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Killing the coronavirus in your car

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Washing your hands and sanitizing surfaces are important in the fight against the coronavirus.

But one area you may have overlooked is your car.

Consumer Reports says disinfecting your ride goes far beyond the steering wheel.

Think about how many surfaces in your car get touched on an average trip.

The door handles inside and out, control knobs and buttons, the touch screen, even your directional and wiper control stalks are touched almost every time you drive your vehicle.

Consumer Reports’ automotive editors say that because the interior of most cars is made up of a number of different materials, it’s important to use the right products and techniques to disinfect a vehicle properly.

You definitely want to stay away from using bleach or hydrogen peroxide in your car.

Those products could easily damage the upholstery.

According to the Centers for Disease Control and Prevention, alcohol solutions that contain at
least 70% alcohol should be effective at killing the coronavirus.

This means nearly every interior surface of your car can be cleaned with isopropyl alcohol-based cleaners you already use around the house.

Consumer Reports recommends focusing on disinfecting these vehicle hot spots: your steering
wheel, door handles, your car’s shifter, window and control buttons, wiper and turn-signal
stalks, door armrests, grab handles, and seat adjusters.

If your car has a touch screen, don’t use anything that has ammonia as an ingredient to clean it,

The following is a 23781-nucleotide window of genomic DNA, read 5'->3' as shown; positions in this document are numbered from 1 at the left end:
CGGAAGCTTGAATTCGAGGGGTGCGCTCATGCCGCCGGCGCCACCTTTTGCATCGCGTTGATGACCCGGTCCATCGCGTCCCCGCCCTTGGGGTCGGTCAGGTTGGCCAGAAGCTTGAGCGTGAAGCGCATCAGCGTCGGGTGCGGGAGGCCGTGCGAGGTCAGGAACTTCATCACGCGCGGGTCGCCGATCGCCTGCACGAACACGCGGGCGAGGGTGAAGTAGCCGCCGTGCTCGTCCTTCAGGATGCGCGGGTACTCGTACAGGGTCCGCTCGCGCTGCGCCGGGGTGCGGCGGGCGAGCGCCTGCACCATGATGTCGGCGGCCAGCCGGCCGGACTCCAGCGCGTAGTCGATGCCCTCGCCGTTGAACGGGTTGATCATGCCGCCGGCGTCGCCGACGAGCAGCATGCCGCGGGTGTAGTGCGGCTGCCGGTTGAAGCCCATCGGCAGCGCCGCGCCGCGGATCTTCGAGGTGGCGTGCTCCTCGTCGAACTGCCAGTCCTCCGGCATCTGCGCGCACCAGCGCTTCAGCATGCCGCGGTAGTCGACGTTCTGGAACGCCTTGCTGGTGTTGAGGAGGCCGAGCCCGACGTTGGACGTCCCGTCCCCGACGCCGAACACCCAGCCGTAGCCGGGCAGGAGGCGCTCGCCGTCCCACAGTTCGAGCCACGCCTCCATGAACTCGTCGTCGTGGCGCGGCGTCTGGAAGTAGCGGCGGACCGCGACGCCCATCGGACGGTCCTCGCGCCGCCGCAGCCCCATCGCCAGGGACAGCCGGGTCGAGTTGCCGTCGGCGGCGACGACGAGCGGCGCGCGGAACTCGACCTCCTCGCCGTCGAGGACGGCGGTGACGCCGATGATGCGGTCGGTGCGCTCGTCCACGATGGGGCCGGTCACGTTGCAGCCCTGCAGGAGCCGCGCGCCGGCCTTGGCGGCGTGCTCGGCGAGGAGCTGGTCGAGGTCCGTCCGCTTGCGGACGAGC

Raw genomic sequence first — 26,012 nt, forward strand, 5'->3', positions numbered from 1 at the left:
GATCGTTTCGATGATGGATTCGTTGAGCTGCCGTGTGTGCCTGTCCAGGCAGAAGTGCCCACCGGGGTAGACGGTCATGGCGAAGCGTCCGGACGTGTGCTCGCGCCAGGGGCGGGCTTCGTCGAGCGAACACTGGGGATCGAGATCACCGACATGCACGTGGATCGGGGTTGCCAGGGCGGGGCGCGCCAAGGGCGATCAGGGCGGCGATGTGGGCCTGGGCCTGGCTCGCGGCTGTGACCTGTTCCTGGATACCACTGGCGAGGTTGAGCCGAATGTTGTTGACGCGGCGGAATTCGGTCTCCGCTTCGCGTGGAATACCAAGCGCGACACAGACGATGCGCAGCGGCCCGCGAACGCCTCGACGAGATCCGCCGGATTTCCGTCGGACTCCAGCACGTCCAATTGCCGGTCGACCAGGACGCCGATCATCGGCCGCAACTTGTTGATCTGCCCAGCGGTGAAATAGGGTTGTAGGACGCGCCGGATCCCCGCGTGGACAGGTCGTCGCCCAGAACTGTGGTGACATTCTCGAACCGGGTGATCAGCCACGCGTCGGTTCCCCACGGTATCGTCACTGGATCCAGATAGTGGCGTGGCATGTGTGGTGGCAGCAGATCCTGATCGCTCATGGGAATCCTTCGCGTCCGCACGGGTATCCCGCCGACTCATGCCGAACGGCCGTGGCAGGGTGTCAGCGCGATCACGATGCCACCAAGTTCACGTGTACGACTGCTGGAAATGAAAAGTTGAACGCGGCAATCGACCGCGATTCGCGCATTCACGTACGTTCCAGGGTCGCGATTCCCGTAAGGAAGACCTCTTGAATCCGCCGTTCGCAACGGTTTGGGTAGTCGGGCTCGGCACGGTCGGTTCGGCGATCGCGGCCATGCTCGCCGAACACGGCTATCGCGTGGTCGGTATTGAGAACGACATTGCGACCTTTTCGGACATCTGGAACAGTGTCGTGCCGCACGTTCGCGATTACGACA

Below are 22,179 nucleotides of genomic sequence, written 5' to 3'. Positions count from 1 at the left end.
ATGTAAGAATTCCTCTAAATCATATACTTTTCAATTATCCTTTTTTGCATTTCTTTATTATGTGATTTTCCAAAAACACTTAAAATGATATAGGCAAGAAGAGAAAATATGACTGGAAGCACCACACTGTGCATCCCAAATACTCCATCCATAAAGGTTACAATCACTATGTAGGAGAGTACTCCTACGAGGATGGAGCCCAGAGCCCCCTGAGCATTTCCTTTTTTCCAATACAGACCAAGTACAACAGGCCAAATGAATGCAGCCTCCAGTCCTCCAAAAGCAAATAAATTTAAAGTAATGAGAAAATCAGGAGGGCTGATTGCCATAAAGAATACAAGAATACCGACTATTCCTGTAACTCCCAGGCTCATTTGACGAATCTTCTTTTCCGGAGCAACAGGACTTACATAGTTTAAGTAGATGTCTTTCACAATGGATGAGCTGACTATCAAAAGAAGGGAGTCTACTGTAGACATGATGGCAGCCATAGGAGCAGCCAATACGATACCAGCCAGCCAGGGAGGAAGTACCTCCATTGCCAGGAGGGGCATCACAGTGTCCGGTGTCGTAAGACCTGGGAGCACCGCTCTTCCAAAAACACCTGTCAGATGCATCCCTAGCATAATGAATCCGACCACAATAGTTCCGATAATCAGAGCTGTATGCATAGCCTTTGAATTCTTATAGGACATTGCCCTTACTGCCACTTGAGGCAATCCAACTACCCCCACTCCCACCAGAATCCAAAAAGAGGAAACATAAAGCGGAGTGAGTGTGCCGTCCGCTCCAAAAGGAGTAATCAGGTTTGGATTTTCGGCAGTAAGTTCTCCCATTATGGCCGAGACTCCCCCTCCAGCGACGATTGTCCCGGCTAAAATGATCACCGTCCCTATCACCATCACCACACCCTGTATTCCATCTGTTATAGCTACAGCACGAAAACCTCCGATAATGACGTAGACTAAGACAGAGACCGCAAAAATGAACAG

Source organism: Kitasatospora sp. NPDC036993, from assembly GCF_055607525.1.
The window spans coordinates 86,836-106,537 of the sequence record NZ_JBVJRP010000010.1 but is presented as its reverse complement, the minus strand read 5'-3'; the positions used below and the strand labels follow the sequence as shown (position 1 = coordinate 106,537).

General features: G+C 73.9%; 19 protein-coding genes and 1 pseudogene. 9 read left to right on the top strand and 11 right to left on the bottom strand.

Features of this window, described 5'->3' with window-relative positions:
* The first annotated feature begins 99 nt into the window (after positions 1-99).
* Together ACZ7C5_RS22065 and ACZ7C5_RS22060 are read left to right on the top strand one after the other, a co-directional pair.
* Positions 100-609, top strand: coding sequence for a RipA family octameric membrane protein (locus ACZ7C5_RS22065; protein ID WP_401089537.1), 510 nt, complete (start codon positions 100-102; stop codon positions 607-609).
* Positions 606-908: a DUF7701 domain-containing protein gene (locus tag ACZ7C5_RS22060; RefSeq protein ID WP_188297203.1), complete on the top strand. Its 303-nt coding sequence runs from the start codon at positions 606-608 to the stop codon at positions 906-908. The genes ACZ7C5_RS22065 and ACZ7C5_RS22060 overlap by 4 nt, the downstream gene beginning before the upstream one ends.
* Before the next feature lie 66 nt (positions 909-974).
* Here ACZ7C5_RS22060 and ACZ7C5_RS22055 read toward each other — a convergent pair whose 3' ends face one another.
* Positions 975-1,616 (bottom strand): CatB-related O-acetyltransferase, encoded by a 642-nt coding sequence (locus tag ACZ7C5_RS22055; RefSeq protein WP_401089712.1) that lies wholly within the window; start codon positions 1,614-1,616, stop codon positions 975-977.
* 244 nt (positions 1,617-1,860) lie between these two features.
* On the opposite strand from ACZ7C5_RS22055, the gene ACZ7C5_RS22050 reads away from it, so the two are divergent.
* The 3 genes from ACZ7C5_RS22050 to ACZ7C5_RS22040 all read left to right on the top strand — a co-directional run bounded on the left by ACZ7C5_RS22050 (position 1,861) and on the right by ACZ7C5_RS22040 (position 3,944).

because that can strip off anti-glare and anti-fingerprint coatings.

And if you’re low on cleaning supplies, soap and water are also a safe bet for most surfaces.

But no matter what you use, a gentle touch is recommended.

The surfaces inside your car are usually going to be more delicate than something like the
countertop in your kitchen, so it’s important to take care when you apply the cleaning products.

Wipe down leather gently with a microfiber cloth; rubbing too vigorously could start to remove
the color from the dye in the leather.

And when wiping down fabric upholstery, avoid using too much water, because it could end up
creating a musty smell or encouraging mold growth in the cushions.

In addition to coronavirus concerns, Consumer Reports suggests always doing your best to
drive with clean hands to keep the surfaces in your car from collecting dirt over time and
looking worn out prematurely.

All Consumer Reports material Copyright 2019 Consumer Reports, Inc. ALL RIGHTS RESERVED. Consumer Reports is a not-for-profit organization which accepts no advertising. It has no commercial relationship with any advertiser or sponsor on this site. For more information visit

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